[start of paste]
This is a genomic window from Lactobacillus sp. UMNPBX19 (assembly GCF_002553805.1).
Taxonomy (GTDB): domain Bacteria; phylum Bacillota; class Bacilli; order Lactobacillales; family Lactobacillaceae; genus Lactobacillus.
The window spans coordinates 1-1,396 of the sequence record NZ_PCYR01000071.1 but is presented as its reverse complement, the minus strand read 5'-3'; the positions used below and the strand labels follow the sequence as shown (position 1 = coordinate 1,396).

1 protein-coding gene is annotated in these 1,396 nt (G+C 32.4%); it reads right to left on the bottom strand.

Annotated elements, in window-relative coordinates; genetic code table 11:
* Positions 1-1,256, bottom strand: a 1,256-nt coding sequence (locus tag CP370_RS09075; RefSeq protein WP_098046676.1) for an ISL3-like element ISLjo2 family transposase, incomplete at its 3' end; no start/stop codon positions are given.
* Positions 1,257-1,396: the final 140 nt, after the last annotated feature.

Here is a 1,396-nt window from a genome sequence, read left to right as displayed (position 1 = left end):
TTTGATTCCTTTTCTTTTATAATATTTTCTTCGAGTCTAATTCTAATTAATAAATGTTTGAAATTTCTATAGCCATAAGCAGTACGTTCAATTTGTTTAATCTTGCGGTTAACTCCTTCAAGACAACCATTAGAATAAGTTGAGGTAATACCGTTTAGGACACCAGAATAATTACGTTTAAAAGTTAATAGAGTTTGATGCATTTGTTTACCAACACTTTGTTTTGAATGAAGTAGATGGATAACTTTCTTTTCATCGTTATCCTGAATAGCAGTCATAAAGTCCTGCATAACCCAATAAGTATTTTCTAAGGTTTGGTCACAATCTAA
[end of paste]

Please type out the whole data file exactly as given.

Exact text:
This is a genomic window from Lactobacillus sp. UMNPBX19 (assembly GCF_002553805.1).
Taxonomy (GTDB): domain Bacteria; phylum Bacillota; class Bacilli; order Lactobacillales; family Lactobacillaceae; genus Lactobacillus.
The window spans coordinates 1-1,396 of the sequence record NZ_PCYR01000071.1 but is presented as its reverse complement, the minus strand read 5'-3'; the positions used below and the strand labels follow the sequence as shown (position 1 = coordinate 1,396).

1 protein-coding gene is annotated in these 1,396 nt (G+C 32.4%); it reads right to left on the bottom strand.

Annotated elements, in window-relative coordinates; genetic code table 11:
* Positions 1-1,256, bottom strand: a 1,256-nt coding sequence (locus tag CP370_RS09075; RefSeq protein WP_098046676.1) for an ISL3-like element ISLjo2 family transposase, incomplete at its 3' end; no start/stop codon positions are given.
* Positions 1,257-1,396: the final 140 nt, after the last annotated feature.

Here is a 1,396-nt window from a genome sequence, read left to right as displayed (position 1 = left end):
TTTGATTCCTTTTCTTTTATAATATTTTCTTCGAGTCTAATTCTAATTAATAAATGTTTGAAATTTCTATAGCCATAAGCAGTACGTTCAATTTGTTTAATCTTGCGGTTAACTCCTTCAAGACAACCATTAGAATAAGTTGAGGTAATACCGTTTAGGACACCAGAATAATTACGTTTAAAAGTTAATAGAGTTTGATGCATTTGTTTACCAACACTTTGTTTTGAATGAAGTAGATGGATAACTTTCTTTTCATCGTTATCCTGAATAGCAGTCATAAAGTCCTGCATAACCCAATAAGTATTTTCTAAGGTTTGGTCACAATCTAA